The last time I saw George Ezra live he was little more than a man with a guitar playing to a half empty tent of partly engaged patrons in a field somewhere. It’s barely worth mentioning the astronomic journey he’s been on to arrive at a packed Shoreditch Town Hall on the crest of his sophomore album – that’s been well enough documented.

In his first live show of 2018, playing a relatively intimate venue for someone of his status, Ezra can best be described as ‘comfortable’, and rightly so. With fans singing along word-perfect to pretty much every song (including many unreleased tracks – thanks, internet), this was a pretty safe engagement. Opening with his latest single, Paradise, his confidence is apparent. It plays out like a familiar classic and instantly sets the tone for the evening.

Of course, tried and tested hits such as Cassy O’, and Blame It On Me whip the crowd into a predictable frenzy, but new tracks from his forthcoming album Staying At Tamara’s manage to maintain the same energy. A particular standout was the anthemic Hold My Girl, which has all the hallmarks of a late lifecycle single (if you’re reading this in August 2018, it’s probably made its way onto the Radio 1 A-List by now).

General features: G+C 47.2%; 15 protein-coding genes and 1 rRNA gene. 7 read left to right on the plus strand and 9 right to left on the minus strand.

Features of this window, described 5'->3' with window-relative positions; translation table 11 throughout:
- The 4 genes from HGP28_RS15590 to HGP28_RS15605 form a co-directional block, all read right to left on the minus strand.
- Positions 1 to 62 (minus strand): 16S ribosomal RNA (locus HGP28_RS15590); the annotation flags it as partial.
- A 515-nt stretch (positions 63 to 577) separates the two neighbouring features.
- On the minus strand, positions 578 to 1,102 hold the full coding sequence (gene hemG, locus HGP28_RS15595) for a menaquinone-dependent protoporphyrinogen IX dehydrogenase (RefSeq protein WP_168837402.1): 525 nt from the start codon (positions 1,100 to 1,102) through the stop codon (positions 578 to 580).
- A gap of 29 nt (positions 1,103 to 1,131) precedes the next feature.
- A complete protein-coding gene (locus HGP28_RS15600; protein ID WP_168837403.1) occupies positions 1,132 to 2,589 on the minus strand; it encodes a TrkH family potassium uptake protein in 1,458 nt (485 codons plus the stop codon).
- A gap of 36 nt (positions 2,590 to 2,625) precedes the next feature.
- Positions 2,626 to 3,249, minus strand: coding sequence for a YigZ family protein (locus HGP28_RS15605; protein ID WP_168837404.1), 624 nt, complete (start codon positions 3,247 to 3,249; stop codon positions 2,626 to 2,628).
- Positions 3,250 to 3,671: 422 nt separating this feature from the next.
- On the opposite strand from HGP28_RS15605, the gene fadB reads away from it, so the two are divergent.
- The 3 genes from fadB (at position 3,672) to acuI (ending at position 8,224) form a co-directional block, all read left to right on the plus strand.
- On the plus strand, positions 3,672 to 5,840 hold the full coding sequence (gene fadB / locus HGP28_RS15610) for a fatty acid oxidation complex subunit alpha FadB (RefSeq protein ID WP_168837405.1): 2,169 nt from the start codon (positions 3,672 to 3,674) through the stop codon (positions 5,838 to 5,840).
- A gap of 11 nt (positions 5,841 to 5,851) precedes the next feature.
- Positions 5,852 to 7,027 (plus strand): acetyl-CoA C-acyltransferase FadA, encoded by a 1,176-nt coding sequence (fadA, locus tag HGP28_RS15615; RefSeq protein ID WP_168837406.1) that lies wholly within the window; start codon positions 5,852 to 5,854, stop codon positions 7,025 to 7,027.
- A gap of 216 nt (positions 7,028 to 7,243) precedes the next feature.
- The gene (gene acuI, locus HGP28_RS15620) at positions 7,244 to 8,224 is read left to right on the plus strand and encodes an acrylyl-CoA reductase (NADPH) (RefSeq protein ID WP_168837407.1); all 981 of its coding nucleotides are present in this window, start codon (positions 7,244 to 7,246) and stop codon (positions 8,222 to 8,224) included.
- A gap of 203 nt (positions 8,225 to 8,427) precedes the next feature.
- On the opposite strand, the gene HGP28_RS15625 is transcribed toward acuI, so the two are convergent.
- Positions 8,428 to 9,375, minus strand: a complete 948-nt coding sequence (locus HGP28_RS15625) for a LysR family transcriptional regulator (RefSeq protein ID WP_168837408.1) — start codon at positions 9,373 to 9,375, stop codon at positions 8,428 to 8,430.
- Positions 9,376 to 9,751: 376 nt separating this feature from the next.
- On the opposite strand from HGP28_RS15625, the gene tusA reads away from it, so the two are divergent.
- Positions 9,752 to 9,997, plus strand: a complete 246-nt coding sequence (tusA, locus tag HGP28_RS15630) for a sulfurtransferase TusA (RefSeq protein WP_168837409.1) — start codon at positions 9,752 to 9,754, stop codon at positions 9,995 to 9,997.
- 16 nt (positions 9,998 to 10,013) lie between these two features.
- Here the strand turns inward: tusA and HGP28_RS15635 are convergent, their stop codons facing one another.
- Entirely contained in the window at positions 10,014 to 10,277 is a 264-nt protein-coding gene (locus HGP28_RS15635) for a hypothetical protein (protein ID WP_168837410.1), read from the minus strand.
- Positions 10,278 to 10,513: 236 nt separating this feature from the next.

He and his band are about as polished as it gets, perfectly balanced and visibly accustomed to playing as a tight ensemble. At 7-strong and barely squeezing onto the stage, it is clear they have outgrown venues of this scale, yet it felt special to witness George Ezra in such close contact at this stage in his career, before the looming tour of much larger spaces.

This is a man clearly well used to being adored, and his on stage patter treads flirtatiously on the line between humility and arrogance, but he is just about likeable enough to get away with it. I particularly appreciated his mocking of the fallacy of the encore, explaining before his “last” song that the logistics of getting everyone off stage through a tiny gap in a curtain, only to reappear moments later, was beyond the scope of practicality. Instead, he asks that the audience just applauds wildly and begs for more whilst they stand in blackout.

They wilfully comply, and his “encore” of Budapest brings the house down and everyone to their feet (including a previously would-be Prime Minister a few rows behind me who shall remain nameless). If this was to serve as a test run for his upcoming tour, then fans are in for a treat.

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